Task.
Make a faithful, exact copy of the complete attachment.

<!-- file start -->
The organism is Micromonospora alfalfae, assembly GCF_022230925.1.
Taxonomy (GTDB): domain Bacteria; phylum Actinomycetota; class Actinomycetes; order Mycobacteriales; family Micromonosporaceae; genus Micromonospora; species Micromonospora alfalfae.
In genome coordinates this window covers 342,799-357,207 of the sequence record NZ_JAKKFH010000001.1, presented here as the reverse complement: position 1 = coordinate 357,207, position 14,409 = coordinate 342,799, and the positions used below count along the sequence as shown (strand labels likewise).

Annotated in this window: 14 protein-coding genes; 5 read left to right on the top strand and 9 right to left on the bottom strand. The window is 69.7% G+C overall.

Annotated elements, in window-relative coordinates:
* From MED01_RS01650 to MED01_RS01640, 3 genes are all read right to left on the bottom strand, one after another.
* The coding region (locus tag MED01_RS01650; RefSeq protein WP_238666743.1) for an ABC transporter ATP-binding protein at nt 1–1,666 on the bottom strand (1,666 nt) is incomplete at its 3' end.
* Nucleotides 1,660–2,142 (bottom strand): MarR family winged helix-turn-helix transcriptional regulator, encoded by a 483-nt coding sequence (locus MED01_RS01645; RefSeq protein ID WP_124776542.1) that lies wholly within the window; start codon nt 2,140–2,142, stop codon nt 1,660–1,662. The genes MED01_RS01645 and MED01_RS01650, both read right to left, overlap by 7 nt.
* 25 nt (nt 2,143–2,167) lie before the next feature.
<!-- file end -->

The organism is Micromonospora alfalfae, assembly GCF_022230925.1.
Taxonomy (GTDB): domain Bacteria; phylum Actinomycetota; class Actinomycetes; order Mycobacteriales; family Micromonosporaceae; genus Micromonospora; species Micromonospora alfalfae.
In genome coordinates this window covers 342,799-357,207 of the sequence record NZ_JAKKFH010000001.1, presented here as the reverse complement: position 1 = coordinate 357,207, position 14,409 = coordinate 342,799, and the positions used below count along the sequence as shown (strand labels likewise).

Annotated in this window: 14 protein-coding genes; 5 read left to right on the top strand and 9 right to left on the bottom strand. The window is 69.7% G+C overall.

Annotated elements, in window-relative coordinates:
* From MED01_RS01650 to MED01_RS01640, 3 genes are all read right to left on the bottom strand, one after another.
* The coding region (locus tag MED01_RS01650; RefSeq protein WP_238666743.1) for an ABC transporter ATP-binding protein at nt 1–1,666 on the bottom strand (1,666 nt) is incomplete at its 3' end.
* Nucleotides 1,660–2,142 (bottom strand): MarR family winged helix-turn-helix transcriptional regulator, encoded by a 483-nt coding sequence (locus MED01_RS01645; RefSeq protein ID WP_124776542.1) that lies wholly within the window; start codon nt 2,140–2,142, stop codon nt 1,660–1,662. The genes MED01_RS01645 and MED01_RS01650, both read right to left, overlap by 7 nt.
* 25 nt (nt 2,143–2,167) lie before the next feature.